The others implicated in the plot appear on the petition that the CMDPDH and the CCDH filed with the Interamerican Commission for Human Rights. In addition to Leyzaola and Huerta, they mention the commanding general of the Second Military Zone, Alfonso Duarte Mujica; the representatives of the Federal Public Ministry, Antonio Zepeda Leon, Humberto Velasquez Villalvo and Cesar Adame. Also Lt. Fernando Coaxin Hernandez, Director of Sanitation in the military base, who was responsible for resuscitating the torture victims.

The level of participation to savage a handful of police officers against whom no criminal ties were proven changed the perception that they themselves had about crime up to the day of their arrest.

Berumen lost the hearing on his right side and suffers from lumbago. He didn’t see Leyzaola, but after the first torture session he became aware that lurking in the shadows, inside the room, was the Secretary of Public Safety: “They brought me a laptop so I could look at the cops; they wanted me to point them out. I know he was there; it was his computer.” It all made him rethink the previous months, in 2008.

“When they were torturing me and I almost died, they told me to stop acting stupid, because nobody knew that hey were holding me in the military post, that if they went too far and we died, they were going to dump us on Blvd 2000 and leave a poster on us that said we were with organized crime.” Half of the 25 policemen received the same threat. And it made several of them think that the people committing massacres in the city were not only gunmen from one or another organization, but also the military. The mention of the 2000 Blvd. made their blood run cold: that was the favorite location to display bodies torn up from blows and gunshots.

The CNDH ruled that there are sufficient elements of proof to pay damages to the 25 former police officers, but also to take judicial and administrative action against those responsible for the violations. Last November, then, it sent a recommendation along these lines to the Tijuana city government, now governed by the PRI. The response from the local government was issued on April 29. The sindicature and the judicial area declared that Julian Leyzaola and Gustavo Huerta were obligated to appear before municipal authorities or they would be disqualified for life from holding any public office. Neither of them made an appearance. An official skirmish, more than anything else.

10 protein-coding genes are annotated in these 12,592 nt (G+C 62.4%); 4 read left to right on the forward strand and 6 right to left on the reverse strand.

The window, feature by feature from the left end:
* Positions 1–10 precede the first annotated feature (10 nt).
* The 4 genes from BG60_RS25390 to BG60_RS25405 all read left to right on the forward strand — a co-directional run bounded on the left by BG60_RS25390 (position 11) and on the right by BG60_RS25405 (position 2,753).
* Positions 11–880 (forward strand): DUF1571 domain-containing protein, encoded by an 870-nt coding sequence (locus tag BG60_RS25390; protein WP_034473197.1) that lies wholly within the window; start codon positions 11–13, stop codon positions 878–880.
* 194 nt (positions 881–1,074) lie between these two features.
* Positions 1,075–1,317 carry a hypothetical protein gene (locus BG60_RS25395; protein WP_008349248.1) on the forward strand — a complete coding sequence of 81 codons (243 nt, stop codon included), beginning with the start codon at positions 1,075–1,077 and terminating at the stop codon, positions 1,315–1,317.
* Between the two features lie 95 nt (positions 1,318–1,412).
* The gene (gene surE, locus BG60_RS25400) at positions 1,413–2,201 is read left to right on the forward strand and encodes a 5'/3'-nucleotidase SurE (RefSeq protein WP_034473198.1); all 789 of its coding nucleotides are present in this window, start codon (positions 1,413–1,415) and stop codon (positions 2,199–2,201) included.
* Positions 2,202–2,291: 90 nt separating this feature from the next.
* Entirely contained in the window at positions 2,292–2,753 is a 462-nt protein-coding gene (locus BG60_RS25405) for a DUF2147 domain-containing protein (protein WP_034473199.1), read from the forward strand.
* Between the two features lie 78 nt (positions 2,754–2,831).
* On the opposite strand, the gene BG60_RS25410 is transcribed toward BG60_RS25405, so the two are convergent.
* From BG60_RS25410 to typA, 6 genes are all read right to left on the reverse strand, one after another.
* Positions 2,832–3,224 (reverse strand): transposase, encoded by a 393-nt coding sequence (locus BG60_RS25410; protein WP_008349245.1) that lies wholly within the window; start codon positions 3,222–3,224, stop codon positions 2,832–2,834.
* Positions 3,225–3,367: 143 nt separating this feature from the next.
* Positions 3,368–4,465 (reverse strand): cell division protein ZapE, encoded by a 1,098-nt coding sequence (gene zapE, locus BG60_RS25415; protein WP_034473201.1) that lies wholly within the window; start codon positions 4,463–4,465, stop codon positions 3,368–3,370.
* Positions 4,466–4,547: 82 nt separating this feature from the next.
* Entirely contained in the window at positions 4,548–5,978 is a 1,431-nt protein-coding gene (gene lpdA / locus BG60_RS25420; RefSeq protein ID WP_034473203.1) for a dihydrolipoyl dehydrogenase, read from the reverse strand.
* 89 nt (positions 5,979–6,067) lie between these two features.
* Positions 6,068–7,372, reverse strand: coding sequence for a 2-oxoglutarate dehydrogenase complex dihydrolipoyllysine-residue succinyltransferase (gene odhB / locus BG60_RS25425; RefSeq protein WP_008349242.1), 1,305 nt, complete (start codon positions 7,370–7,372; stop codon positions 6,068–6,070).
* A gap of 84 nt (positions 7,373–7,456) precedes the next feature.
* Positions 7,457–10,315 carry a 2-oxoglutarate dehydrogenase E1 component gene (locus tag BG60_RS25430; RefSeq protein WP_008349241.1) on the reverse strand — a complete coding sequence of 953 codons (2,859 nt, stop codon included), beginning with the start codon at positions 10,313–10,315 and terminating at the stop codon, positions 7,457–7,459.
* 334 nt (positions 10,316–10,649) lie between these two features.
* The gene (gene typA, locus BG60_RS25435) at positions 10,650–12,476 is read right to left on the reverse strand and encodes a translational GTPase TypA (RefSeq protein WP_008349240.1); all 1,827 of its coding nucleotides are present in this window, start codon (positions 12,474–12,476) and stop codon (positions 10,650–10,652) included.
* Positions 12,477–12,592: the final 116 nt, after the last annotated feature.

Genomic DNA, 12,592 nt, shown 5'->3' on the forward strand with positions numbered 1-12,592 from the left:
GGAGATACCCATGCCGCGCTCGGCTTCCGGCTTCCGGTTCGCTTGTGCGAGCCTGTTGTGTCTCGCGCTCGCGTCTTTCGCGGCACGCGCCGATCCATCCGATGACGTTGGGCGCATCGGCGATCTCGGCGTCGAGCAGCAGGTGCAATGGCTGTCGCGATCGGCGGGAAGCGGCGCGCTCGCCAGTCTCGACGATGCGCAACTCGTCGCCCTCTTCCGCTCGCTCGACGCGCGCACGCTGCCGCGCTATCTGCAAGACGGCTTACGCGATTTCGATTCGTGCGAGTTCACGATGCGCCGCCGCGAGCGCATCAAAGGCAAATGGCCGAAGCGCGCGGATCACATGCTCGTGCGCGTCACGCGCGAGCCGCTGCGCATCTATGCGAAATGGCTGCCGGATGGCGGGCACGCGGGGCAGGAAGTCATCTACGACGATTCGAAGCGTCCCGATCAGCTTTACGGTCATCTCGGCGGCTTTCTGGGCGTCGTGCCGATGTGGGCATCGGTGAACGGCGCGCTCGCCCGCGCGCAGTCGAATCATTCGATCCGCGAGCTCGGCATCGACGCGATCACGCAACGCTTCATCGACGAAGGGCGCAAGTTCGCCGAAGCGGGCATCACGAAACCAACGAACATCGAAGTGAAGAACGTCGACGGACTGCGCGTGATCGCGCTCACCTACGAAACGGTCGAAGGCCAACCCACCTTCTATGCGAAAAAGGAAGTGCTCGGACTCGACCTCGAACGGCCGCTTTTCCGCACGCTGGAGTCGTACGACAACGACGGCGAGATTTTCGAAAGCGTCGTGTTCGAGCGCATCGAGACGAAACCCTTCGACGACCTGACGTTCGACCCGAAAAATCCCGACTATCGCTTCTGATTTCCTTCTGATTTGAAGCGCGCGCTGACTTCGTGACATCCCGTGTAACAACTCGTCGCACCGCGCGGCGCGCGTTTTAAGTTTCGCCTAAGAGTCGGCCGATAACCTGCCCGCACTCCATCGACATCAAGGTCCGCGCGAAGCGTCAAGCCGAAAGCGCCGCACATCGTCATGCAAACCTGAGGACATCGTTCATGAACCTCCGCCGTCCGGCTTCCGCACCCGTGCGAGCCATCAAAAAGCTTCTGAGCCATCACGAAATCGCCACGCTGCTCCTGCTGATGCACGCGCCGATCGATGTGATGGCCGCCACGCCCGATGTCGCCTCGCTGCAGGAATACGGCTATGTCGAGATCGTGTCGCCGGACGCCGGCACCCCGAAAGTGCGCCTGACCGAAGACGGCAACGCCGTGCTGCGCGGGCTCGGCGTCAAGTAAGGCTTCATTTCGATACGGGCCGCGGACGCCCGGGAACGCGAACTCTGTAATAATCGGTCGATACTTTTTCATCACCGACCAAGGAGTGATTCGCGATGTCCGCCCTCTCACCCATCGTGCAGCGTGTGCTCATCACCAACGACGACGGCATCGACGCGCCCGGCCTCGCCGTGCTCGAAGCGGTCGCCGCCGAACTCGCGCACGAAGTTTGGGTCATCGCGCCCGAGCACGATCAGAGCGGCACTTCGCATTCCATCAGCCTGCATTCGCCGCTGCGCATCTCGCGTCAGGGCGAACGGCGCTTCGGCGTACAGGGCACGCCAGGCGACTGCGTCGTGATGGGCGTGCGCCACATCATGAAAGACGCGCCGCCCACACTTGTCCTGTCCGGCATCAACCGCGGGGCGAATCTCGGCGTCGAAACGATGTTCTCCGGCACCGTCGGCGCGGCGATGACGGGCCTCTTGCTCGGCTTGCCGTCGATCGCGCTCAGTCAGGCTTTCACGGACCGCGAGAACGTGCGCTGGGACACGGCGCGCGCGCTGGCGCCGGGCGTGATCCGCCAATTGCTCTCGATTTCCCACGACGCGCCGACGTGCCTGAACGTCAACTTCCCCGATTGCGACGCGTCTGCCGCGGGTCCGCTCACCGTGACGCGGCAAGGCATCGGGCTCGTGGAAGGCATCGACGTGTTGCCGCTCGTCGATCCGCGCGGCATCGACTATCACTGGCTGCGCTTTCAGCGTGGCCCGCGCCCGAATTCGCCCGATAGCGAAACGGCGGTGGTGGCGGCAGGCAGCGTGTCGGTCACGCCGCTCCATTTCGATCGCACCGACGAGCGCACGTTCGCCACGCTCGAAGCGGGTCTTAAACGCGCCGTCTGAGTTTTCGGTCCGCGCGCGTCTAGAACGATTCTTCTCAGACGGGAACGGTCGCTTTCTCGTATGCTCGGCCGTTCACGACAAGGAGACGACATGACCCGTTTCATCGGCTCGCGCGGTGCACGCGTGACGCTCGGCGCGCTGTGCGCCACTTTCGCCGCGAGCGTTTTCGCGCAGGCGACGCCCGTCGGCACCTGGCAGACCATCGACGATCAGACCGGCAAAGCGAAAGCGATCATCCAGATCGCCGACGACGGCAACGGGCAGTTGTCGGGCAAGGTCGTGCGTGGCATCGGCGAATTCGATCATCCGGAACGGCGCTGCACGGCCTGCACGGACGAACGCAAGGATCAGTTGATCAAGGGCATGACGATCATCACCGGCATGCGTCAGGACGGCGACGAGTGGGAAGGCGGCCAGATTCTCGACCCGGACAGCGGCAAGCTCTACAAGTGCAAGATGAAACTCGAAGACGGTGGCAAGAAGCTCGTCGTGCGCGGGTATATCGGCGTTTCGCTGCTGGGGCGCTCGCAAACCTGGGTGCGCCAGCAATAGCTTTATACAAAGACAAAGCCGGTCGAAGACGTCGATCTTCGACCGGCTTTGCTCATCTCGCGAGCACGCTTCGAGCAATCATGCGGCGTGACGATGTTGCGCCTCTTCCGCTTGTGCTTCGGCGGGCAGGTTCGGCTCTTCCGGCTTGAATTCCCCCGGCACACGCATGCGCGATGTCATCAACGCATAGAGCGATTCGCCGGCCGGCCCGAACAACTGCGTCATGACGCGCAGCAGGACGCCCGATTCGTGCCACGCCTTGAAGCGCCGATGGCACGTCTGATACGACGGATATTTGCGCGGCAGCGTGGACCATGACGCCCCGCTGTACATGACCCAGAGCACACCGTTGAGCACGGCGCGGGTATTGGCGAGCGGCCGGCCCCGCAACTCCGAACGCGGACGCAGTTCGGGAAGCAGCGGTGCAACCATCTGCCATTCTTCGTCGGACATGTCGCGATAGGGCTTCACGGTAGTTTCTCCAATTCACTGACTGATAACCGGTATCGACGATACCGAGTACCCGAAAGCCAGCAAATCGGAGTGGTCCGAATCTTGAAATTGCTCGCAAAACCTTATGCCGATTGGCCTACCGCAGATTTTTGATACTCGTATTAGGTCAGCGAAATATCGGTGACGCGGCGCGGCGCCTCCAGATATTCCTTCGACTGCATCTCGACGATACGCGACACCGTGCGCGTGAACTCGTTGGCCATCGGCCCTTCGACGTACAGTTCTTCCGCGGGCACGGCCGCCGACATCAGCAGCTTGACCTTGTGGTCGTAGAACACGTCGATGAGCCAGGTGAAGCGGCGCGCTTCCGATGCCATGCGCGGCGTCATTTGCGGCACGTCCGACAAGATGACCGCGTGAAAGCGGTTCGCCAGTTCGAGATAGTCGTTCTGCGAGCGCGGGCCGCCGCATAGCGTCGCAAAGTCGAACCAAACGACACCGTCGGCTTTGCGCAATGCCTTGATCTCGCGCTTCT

“In fact, such a resolution lacks jurisdictional effect. Leyzaola as well as Huerta can work wherever they want, except in Tijuana, if the threat is ever carried out,” explains Raul Ramirez Baena, a staunch persecutor of offenses committed by military and former military in Baja California, who founded and heads the CCDH. “But the ending is not so bad; it’s another stripe on the tiger, and that adds to the reputation of torturers that they both have.”

The criminalization without proof, the arrest and torture of the 25 police officers, Ramirez says, had in fact a manipulative effect. Because the violence in Tijuana was contained not by the efficient work of soldiers and municipal police led by Leyzaola, but because after the arrest of El Teo, agreements unexpectedly occurred between authorities, cartels and businessmen. “What we have is a pax romana. Nothing more. Everything is in reality a great tale”.


About Doc

Spreading the word about the dangers of methamphetamine.